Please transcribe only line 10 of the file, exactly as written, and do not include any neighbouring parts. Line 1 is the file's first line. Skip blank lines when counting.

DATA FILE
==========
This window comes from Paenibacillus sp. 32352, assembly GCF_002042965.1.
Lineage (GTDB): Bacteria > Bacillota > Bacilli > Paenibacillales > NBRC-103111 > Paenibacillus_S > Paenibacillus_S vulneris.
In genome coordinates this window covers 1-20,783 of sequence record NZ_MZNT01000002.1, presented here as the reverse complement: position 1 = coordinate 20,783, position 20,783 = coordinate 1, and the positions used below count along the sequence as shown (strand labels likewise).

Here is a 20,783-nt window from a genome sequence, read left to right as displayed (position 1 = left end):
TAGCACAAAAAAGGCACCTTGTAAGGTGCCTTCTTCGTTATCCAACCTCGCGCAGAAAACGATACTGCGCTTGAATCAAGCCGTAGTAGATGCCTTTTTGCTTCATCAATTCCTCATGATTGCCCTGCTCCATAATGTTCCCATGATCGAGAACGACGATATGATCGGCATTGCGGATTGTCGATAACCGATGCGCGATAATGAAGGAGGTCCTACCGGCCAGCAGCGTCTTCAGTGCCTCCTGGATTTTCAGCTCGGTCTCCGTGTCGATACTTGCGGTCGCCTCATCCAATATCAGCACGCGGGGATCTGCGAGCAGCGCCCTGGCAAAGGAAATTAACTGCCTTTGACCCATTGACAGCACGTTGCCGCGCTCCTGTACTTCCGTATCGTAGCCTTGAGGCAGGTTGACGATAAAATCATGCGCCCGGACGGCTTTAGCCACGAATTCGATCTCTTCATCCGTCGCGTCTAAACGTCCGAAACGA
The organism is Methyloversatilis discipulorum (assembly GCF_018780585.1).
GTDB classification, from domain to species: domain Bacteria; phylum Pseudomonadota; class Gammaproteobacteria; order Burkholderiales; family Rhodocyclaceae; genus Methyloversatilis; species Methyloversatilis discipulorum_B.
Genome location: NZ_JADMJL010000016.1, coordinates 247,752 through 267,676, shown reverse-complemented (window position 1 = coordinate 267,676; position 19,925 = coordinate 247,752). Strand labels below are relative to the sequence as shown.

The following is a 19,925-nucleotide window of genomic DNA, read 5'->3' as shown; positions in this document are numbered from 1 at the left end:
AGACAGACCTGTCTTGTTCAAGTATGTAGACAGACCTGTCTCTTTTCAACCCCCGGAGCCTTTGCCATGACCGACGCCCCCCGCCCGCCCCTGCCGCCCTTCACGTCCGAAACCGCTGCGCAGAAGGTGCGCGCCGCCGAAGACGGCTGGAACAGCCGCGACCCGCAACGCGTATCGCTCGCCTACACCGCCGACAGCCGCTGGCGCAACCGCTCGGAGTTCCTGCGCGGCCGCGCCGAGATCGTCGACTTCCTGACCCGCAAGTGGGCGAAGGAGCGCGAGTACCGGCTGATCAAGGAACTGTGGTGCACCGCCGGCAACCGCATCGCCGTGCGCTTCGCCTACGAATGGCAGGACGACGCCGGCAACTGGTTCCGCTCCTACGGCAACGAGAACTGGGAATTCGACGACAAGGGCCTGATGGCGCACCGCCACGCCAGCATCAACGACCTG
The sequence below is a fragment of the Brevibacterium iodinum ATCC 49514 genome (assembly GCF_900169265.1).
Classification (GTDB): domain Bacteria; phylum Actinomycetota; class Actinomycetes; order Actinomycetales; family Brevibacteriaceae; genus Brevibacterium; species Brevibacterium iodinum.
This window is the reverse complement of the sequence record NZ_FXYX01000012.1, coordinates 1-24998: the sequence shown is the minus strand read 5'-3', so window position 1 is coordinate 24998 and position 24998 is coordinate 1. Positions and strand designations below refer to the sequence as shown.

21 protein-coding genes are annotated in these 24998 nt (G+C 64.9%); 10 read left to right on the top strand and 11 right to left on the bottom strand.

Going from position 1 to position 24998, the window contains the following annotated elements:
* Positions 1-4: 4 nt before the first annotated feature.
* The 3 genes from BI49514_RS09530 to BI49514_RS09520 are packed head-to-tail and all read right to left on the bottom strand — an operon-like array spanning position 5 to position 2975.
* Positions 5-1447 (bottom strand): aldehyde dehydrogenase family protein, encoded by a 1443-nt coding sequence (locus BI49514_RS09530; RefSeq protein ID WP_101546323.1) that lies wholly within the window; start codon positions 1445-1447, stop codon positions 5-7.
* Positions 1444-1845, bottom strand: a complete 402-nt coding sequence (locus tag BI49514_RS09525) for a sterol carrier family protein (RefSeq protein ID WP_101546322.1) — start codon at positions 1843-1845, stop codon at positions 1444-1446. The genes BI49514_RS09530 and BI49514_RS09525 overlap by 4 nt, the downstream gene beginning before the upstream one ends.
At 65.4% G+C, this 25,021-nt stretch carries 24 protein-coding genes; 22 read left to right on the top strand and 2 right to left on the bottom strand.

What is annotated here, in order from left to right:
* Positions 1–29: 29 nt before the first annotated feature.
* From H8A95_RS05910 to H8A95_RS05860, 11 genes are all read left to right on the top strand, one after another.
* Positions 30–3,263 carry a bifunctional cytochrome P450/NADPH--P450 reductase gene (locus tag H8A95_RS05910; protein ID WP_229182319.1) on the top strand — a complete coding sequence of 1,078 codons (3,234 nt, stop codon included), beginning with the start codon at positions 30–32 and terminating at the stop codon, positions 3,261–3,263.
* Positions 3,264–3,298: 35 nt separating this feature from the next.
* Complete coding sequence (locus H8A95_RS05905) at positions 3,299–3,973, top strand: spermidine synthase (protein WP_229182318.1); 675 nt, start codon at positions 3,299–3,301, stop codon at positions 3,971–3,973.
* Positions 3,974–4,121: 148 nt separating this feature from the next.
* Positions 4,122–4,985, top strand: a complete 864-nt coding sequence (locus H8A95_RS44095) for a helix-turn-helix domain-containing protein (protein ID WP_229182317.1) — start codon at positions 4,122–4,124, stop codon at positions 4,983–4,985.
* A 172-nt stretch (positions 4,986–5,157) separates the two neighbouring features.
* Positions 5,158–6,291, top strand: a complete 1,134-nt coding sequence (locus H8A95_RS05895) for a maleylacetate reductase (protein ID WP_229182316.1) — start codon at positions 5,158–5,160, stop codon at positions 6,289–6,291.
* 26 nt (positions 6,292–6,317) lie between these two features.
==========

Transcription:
AGACAGACCTGTCTTGTTCAAGTATGTAGACAGACCTGTCTCTTTTCAACCCCCGGAGCCTTTGCCATGACCGACGCCCCCCGCCCGCCCCTGCCGCCCTTCACGTCCGAAACCGCTGCGCAGAAGGTGCGCGCCGCCGAAGACGGCTGGAACAGCCGCGACCCGCAACGCGTATCGCTCGCCTACACCGCCGACAGCCGCTGGCGCAACCGCTCGGAGTTCCTGCGCGGCCGCGCCGAGATCGTCGACTTCCTGACCCGCAAGTGGGCGAAGGAGCGCGAGTACCGGCTGATCAAGGAACTGTGGTGCACCGCCGGCAACCGCATCGCCGTGCGCTTCGCCTACGAATGGCAGGACGACGCCGGCAACTGGTTCCGCTCCTACGGCAACGAGAACTGGGAATTCGACGACAAGGGCCTGATGGCGCACCGCCACGCCAGCATCAACGACCTG